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Hong Kong

Comment | Hong Kong art market profits despite protestors’ pain

If not immune to geopolitical unrest, then perhaps art is a refuge for money that is struggling to find its way into other assets

A graphic of protesters on a wall in Hong Kong on 20 October as tension in the city escalated by inaction of the government response to the five demands of the protesters. James Lee/EYEPRESS/SIPA/Shutterstock

What should the art market make of the unrest in Hong Kong? The protests against China’s government have gone on for much longer, and more intensely than expected. Events including a women’s tennis tournament and, more recently, the Rolling Loud hip-hop festival have been cancelled while the city’s retail, tourism and property sectors are feeling the pinch. Protests aside, Hong Kong’s streets are, apparently, empty.

Yet Sotheby’s autumn series of auctions, which coincided with the provocative 70th anniversary of Communist rule in China, were a hit. Five works sold for more than HK$100m (US$12m), including Yoshitomo Nara’s Knife Behind Back (2000), which went for a staggering HK$195.7m (US$24.9m). Some auctions scored higher than the equivalent, protest-free sales of last year. Christie’s, meanwhile, has a major work by the Chinese-French artist Sanyu coming to Hong Kong in November with a low estimate of HK$250m (US$33m).

On the evidence so far, Hong Kong looks to retain its spot as the world’s second-largest auction centre (after New York) this year. If not immune to geopolitical unrest, then perhaps, as some are saying, art is a helpful refuge for money that is struggling to find its way into other assets just now. There is enough possibility in both conclusions for interested parties to cling to. Notably Art Basel, whose organisers were quick to point out in October that there had been four months of protest but there are a full five months before its Hong Kong edition opens in March.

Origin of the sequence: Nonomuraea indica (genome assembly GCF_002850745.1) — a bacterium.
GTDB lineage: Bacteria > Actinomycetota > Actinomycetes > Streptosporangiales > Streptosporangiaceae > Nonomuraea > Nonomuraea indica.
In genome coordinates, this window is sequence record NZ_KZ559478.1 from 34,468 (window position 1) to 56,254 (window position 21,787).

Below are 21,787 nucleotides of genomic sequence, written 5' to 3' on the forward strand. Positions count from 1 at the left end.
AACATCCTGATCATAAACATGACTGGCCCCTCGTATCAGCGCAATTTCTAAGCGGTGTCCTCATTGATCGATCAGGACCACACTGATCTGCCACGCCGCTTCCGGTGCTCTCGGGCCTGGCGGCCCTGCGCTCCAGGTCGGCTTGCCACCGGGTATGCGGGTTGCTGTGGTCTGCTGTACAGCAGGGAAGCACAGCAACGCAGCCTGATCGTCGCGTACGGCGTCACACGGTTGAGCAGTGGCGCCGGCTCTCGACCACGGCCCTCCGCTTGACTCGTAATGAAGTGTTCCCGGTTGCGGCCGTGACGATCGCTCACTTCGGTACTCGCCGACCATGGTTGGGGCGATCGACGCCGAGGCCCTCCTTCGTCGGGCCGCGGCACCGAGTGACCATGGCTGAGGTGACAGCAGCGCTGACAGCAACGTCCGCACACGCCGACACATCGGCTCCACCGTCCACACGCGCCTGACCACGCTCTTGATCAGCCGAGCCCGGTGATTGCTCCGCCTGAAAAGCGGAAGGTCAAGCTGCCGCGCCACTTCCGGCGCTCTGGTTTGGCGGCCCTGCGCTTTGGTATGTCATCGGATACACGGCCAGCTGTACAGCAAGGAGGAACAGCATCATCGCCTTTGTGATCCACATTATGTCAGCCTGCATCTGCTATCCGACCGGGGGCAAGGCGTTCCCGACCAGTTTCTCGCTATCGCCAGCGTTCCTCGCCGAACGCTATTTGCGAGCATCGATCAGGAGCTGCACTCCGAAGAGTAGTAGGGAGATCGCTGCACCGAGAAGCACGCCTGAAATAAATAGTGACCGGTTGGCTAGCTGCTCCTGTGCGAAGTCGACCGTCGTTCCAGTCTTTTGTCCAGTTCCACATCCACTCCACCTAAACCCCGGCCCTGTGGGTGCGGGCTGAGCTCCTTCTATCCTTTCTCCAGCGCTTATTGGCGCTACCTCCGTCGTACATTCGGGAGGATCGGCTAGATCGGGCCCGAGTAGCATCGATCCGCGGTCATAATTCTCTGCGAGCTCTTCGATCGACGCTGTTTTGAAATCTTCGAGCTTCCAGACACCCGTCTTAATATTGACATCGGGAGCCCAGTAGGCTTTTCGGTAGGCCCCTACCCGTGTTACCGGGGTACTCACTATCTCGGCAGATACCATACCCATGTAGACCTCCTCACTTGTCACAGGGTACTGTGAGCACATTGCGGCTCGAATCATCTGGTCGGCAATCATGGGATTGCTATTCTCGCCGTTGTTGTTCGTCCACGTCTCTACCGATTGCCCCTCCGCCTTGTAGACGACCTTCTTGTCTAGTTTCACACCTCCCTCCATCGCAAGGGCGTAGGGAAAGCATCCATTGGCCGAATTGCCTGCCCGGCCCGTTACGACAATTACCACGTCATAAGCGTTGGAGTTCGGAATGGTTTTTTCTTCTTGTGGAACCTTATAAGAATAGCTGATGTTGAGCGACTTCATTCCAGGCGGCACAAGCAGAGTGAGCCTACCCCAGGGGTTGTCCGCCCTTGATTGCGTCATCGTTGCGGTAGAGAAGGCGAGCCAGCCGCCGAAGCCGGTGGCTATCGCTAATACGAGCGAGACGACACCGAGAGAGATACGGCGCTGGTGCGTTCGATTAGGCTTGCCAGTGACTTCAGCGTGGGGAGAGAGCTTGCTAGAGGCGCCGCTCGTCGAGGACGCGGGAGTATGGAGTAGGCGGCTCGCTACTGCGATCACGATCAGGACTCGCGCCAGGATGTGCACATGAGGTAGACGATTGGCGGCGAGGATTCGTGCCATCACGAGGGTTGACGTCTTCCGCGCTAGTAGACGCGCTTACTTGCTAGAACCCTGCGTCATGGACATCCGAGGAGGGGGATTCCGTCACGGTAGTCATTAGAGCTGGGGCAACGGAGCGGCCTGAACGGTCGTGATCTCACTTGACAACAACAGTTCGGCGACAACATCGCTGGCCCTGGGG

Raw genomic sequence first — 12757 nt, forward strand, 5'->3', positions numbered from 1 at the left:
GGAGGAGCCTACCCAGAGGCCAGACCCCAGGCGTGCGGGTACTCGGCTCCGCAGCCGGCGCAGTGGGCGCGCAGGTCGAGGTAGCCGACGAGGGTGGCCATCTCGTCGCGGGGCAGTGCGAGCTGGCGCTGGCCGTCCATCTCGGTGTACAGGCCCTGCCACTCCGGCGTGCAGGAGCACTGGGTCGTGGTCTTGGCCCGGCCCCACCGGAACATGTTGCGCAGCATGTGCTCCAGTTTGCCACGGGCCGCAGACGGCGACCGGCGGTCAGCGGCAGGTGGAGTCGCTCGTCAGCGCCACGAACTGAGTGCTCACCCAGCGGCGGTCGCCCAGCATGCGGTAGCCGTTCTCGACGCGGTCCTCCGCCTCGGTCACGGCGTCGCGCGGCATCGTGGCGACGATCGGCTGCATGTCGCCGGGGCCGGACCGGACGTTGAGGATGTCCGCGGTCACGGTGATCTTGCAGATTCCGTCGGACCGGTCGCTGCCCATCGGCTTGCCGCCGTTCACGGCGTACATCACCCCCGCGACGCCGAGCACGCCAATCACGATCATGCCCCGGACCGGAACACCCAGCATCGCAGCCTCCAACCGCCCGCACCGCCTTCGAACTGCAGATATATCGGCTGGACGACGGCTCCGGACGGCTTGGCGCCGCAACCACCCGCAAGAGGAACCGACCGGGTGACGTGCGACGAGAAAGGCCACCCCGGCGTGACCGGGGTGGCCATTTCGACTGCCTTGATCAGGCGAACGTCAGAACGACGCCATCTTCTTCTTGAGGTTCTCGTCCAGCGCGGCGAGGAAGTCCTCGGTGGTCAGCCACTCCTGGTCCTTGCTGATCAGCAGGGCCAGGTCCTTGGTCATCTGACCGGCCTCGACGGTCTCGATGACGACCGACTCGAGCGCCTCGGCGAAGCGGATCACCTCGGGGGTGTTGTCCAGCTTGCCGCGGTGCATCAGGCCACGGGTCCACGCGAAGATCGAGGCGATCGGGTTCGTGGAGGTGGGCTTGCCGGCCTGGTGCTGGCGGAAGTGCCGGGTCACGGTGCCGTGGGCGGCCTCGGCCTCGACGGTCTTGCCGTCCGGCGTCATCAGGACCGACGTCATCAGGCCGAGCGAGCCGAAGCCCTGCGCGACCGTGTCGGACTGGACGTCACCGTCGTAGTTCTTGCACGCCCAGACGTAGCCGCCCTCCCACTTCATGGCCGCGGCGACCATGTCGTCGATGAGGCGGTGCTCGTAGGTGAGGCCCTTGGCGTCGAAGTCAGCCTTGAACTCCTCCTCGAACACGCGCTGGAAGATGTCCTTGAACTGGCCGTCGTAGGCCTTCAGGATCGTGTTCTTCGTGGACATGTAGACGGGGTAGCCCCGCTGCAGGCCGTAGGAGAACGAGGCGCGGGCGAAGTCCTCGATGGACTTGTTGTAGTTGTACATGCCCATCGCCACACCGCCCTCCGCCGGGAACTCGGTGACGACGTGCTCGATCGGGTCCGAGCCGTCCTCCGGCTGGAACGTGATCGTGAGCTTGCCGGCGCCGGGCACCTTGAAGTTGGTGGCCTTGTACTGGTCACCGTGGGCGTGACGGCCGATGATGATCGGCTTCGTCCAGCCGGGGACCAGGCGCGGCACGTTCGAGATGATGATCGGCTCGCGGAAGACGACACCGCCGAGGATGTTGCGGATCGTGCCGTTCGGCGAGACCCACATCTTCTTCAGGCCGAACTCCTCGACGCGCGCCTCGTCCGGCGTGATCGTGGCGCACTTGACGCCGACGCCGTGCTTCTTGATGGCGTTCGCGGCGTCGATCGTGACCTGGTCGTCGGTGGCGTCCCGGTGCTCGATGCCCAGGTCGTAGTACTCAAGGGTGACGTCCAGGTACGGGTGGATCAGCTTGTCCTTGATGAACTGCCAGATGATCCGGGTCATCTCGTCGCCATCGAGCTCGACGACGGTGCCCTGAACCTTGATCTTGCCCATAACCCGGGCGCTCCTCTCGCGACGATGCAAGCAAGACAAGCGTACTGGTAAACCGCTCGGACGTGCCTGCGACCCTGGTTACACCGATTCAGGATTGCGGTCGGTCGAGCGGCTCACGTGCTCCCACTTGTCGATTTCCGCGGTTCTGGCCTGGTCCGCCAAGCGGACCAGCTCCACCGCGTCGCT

It may also be wishful thinking. Auctions are not the same as art fairs—they are purely transactional, so buyers don’t have to be present, and in fact increasingly bid and buy over the phone or online. Art fairs, in contrast, serve the precise purpose of bringing people into one place at one time, creating a hub from which other events can radiate. But they cost a lot to do and gallerists already have enough reasons to be half-hearted. The wait-and-see game can’t last much longer. Dealers don’t realistically have the luxury of five months to start shipping works and booking flights, those decisions will likely happen this side of Christmas.

The situation in Hong Kong is not looking good. But its cultural credentials have come a long way in a relatively short amount of time, as have China’s art buyers, so the trajectory remains broadly upwards. The many international dealers who opened in pricey real estate these past few years probably only generate real business in Hong Kong for a few weeks of the year anyway (around the fair and auction activity). They should be able to absorb a couple of weaker seasons, particularly if the bulk of their business is in the US, where activity is still strong. Art Basel too could probably swallow one muted year.

But, as one Hollywood Road dealer tells me: “It’s tense here. No-one comes into the gallery and our staff sometimes struggle to get home.”

It is, as ever, the homegrown, smaller galleries that suffer first in challenging times.